Last month, Drug Czar Gil Kerlikowske came under fire for his statement, reported in the Fresno Bee, that marijuana “has no medicinal value.” Giving him the chance to clear up any confusion on the matter, KOMO-TV aired a follow-up interview today with Kerlikowske. The Drug Czar had this to say:
Sometimes you make a mistake and you work very hard to correct it. That happens. I should’ve clearly said ’smoked’ marijuana and then gone on to say that this is clearly a question that should be answered by the medical community.
Kerlikowske also said:
The FDA has not determined that smoked marijuana has a (medical) value…
Although it’s nice to see a correction to his previous statement, and leaving it to the medical community is favorable to harmful and unnecessary law enforcement actions, the Drug Czar’s position is still problematic.
Just because the FDA does not recognize the medical efficacy of smoked marijuana, it doesn’t mean that such a position is factual. Americans for Safe Access currently has a pending case before the U.S. Court of Appeals for the Ninth Circuit, which argues against this assertion and uses a mountain of evidence to illustrate marijuana’s medical efficacy.
Even the 1999 White House-commissioned Institute of Medicine report concluded that, “there are some limited circumstances in which we recommend smoking marijuana for medical uses.” Admittedly, smoking marijuana may not be absent of medical consequences, but as the Lancet Neurology reported in 2003 in an article entitled “The therapeutic potential of cannabis,” smoked marijuana “delivers a more rapid ‘hit’ and allows more accurate dose-titration.”
In addition, Dr. Donald Tashkin, one of the world’s leading scientists on pulmonary research, stated that there was “no association” between smoked marijuana and lung cancer “and even a suggestion of some protective effect.” Dr. Tashkin concluded in May 2006 that:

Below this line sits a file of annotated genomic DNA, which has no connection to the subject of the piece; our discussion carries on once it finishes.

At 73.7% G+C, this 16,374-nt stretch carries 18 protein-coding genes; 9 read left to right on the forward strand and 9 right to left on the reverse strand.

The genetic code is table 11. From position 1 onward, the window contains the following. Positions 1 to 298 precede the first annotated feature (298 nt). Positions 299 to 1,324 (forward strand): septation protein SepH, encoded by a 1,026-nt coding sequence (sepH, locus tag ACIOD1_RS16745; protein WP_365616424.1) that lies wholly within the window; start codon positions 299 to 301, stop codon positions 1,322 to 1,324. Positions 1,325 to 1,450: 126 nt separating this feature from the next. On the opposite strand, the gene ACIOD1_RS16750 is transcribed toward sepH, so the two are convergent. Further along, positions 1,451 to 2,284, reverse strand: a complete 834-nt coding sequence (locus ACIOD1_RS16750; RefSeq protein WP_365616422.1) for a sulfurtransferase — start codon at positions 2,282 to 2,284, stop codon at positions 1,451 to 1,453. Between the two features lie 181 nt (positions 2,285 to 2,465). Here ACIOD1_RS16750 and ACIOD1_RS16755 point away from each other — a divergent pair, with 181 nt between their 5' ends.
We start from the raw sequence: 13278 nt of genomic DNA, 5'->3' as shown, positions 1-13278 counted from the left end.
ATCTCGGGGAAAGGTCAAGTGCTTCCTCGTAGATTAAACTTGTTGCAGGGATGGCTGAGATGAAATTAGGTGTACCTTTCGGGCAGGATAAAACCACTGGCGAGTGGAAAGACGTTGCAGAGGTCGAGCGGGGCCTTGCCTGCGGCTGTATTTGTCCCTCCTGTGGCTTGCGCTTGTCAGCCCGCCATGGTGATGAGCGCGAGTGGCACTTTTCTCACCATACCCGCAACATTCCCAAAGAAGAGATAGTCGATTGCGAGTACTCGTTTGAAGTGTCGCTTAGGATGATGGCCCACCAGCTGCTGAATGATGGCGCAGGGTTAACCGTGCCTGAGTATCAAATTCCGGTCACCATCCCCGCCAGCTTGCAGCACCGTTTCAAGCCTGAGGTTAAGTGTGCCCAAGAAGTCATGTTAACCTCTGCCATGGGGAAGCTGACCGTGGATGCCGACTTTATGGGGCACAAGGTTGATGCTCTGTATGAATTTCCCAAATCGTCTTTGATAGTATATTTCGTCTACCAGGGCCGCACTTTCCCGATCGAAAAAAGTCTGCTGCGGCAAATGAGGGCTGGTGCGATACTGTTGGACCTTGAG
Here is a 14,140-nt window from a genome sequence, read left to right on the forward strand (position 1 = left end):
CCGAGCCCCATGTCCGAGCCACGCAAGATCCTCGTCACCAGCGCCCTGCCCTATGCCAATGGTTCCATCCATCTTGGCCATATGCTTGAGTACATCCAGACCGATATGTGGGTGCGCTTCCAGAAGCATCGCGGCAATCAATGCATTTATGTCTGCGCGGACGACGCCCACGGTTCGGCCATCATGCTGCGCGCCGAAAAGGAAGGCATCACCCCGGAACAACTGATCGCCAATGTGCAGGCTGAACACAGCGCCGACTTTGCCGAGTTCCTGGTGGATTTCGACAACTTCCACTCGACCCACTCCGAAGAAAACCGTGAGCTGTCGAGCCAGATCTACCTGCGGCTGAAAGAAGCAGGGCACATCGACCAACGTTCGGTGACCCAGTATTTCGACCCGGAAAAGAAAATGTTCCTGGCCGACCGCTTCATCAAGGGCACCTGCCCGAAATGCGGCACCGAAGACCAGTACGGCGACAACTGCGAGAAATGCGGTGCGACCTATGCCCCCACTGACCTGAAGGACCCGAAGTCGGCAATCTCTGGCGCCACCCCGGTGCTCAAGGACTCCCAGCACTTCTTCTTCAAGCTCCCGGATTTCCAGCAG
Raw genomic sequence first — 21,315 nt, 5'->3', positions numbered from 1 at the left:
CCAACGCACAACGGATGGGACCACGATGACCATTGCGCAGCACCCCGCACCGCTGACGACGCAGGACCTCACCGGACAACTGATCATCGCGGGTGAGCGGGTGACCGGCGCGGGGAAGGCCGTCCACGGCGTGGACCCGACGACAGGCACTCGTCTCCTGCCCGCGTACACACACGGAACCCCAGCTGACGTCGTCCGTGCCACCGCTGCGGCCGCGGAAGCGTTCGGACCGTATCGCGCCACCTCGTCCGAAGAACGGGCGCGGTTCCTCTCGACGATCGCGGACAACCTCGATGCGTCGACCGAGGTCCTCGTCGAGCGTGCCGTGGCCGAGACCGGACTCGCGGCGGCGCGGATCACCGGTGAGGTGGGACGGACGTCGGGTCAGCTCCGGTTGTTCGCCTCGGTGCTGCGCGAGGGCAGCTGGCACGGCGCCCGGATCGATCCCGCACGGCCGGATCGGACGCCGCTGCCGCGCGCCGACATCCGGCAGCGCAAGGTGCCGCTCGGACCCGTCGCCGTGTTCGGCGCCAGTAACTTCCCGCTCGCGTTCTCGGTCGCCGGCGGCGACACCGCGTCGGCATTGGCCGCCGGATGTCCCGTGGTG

Even those who smoked more than 20,000 joints in their life did not have an increased risk of lung cancer.
Perhaps more to the point is that the medical community has not offered any substantive alternatives. The government touts the Marinol (synthetic THC) pill as the solution for hundreds of thousands of medical marijuana patients that benefit from smoked marijuana in the U.S. Unfortunately, Marinol does not provide an adequate delivery system for people with nausea, takes too long to take effect, is difficult to regulate dosages, and offers inferior efficacy to smoked marijuana for most patients that use it.
Ironically, in the same KOMO interview, Kerlikowske rails against prescription drug abuse, citing the yet-to-be-released toxicology report in the death of Michael Jackson. If the Drug Czar were to put two-and-two together, he’d find that many patients who use medical marijuana do so in order to scale down or completely eliminate the use of toxic pharmaceutical medication.
It is important for the government, including the Drug Czar, to provide sick Americans with as many health care options as possible. As Kerlikowske implies, pharmaceuticals are not the panacea. If the Drug Enforcement Administration (DEA) can conclude as far back as 1988 that marijuana is “one of the safest therapeutically active substances known to man,” why can’t we see fit to recognize its medical benefits and allow patients in need to make use of it?
By Americans For Safe Access
August 9, 2009